How to use Reddit in your reporting

October 8, 2019

Published with the International Journalists Network, this story is also available in Spanish, Portuguese, Russian, and other languages. 

Reddit is a space for discussion and sharing information. Journalists are trying to engage with that audience. Newsrooms including The Washington Post and USA Today use it, and while in office, President Obama even participated in a questions-and-answer session on the site called an “Ask Me Anything,” or an “AMA.”

More than 300 million users a month visit Reddit’s over 130,000 communities, or subreddits. Users, or “Redditors,” who often use pseudonyms, can find content about world newstrending memesweather updates, and much more. They can “upvote” posts favorably or “downvote” posts negatively, allowing the most popular to rise to the top.

As a journalist, it’s often useful to build a relationship with local, specific and engaged audiences. Panelists at the 2019 Online News Association (ONA) Conference in New Orleans discussed how newsrooms today are experimenting with establishing a presence on Reddit to answer questions and share their work with users.

If you’re new to Reddit, here are some tips the ONA panelists shared for using the popular platform in the newsroom:

Gathering content and engaging your audience

Reddit’s vast network of users can be an excellent source of inspiration and, in some situations, editorial content. Gabriel Sands, Reddit’s senior partnerships manager for news & journalism, highlighted the “r/politics” community, where a team at USA Today asked Redditors why they were, or were not, voting in the 2018 midterm elections. They compiled the answers they received into an editorial, along with responses they collected from Twitter, Instagram and Facebook.

Alexandra Ptachick, an audience editor for emerging platforms at USA Today, stressed that building productive relationships with Redditors takes time. “You never want to just start spamming your links. You have to start building a relationship with the people involved in the community,” she said.

In order to build recognition and trust on Reddit, the panelists agreed that it’s important to spend time reading subreddits to understand the tone and objectives of the different subgroups. Haley Correll, formerly an audience engagement editor for The Times-Picayune in New Orleans, encouraged journalists to respond helpfully to comments and questions posted on Reddit, as opposed to just pushing their own stories and linking to their own content.

Ptachick noted that USA Today has conducted almost 1,000 AMA sessions, where Redditors can ask questions of reporters and, more importantly, the subjects of their stories. The Washington Post also hosts AMA sessions, where they try to avoid being overly promotional.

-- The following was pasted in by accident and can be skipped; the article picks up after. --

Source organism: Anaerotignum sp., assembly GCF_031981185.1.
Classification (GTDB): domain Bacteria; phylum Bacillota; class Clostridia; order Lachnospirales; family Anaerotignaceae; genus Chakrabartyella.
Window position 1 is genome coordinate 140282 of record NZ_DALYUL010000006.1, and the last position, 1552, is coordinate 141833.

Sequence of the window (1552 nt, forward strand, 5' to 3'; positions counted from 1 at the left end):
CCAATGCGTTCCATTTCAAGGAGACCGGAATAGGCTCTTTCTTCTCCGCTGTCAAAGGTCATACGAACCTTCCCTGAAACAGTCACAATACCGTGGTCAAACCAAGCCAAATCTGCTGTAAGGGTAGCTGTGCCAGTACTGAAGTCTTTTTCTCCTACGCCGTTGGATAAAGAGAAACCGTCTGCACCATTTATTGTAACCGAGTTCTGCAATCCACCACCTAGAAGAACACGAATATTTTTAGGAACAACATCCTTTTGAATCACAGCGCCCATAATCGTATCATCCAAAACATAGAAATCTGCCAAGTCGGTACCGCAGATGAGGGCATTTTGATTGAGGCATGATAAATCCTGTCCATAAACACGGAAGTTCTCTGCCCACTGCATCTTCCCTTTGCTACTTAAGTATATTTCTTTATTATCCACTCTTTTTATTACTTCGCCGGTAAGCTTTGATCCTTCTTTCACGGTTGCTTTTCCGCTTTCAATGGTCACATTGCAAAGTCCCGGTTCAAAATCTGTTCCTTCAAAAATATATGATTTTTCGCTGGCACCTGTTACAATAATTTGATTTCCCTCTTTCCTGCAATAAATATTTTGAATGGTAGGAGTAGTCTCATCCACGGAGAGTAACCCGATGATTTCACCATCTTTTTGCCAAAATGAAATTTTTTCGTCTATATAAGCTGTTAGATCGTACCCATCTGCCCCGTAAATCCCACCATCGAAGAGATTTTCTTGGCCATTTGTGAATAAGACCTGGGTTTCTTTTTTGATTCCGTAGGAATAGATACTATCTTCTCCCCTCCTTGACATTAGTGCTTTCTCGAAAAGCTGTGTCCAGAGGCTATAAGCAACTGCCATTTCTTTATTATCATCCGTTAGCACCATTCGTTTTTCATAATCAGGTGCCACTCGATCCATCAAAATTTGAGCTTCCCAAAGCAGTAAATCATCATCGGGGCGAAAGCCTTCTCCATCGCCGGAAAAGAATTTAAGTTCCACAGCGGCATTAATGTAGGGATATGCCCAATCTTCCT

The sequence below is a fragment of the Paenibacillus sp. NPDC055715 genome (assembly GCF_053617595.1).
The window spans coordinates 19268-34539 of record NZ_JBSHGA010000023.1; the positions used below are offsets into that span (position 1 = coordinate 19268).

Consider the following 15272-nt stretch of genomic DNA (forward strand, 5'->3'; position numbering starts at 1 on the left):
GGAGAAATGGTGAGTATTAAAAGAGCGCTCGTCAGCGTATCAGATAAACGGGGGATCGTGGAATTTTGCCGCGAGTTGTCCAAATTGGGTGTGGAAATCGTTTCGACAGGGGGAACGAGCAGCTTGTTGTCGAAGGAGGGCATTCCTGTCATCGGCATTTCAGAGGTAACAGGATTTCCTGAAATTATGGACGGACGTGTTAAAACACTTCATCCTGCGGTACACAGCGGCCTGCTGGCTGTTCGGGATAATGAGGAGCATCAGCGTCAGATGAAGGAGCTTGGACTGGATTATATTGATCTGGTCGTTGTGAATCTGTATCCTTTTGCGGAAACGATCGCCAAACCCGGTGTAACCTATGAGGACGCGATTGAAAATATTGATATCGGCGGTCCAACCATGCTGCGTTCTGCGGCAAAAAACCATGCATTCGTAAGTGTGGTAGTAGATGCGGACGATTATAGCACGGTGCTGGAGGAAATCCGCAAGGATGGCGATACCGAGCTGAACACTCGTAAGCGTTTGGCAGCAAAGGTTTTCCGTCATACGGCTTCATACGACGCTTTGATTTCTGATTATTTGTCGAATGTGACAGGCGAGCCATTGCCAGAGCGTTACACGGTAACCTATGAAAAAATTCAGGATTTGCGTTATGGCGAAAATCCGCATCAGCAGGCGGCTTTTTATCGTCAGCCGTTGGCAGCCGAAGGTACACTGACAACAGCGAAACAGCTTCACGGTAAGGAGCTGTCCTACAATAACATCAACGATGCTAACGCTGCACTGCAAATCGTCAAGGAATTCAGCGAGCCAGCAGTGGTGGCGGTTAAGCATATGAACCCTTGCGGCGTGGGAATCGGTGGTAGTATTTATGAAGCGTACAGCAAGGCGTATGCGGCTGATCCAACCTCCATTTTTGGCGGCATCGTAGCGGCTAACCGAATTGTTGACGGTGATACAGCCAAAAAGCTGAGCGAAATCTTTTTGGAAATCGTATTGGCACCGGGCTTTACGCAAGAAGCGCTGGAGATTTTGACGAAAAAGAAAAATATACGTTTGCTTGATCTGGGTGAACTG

Investing the time to create these relationships can go a long way, as some posts might sustain engagement for several days, which is longer than other platforms. Redditors have at times also referenced post threads from years prior, Sands pointed out.

Tools to organize and search

“There is a lot of content on Reddit and often it can feel like one is drinking out of a firehose,” Sands said. To help view content from across different subreddits in the same place, he suggested that journalists create custom feeds.

The panelists also recommended Crowdtangle as a free way to receive notifications when your stories are shared on Reddit. This can help you and your team jump into Reddit conversations about your story in a more natural way, without having to post the links to your stories.

Crowdtangle can also be useful when searching Reddit. While the Reddit search tool can help you find communities, posts and users, you need to be specific when using it. Crowdtangle can help you find content with lists, which are collections of subreddits related to specific topics.

Reddit’s rules 

Reddit communities are built on elaborate rule systems, which are enforced by volunteer moderators who review content, Sands explained. In the news community called “r/news,” for example, the guidelines state that participants should not post opinion, analysis or political rhetoric pieces. If those types of articles are posted, volunteer moderators will remove them from the community.

Ptachick stressed that journalists should take each community’s rules seriously. If you get banned from a subreddit for violating the community’s rules, you are prevented from interacting in that group in the future.

Above all, Ptachick recommended that journalists consult the Reddit Partnerships Team when planning to use Reddit, as the team can be a valuable resource for newsrooms interested in connecting with Reddit users and communities.

Listen to the ONA On Air  podcast to hear a recording of the entire session “Reddit: The Highly-Engaging Content Source That You May Be Overlooking” at the 2019 Online News Association conference.

Natalie Van Hoozer is a journalist and program assistant with ICFJ. 

Main image CC-licensed by Unsplash via Kon Karampelas.

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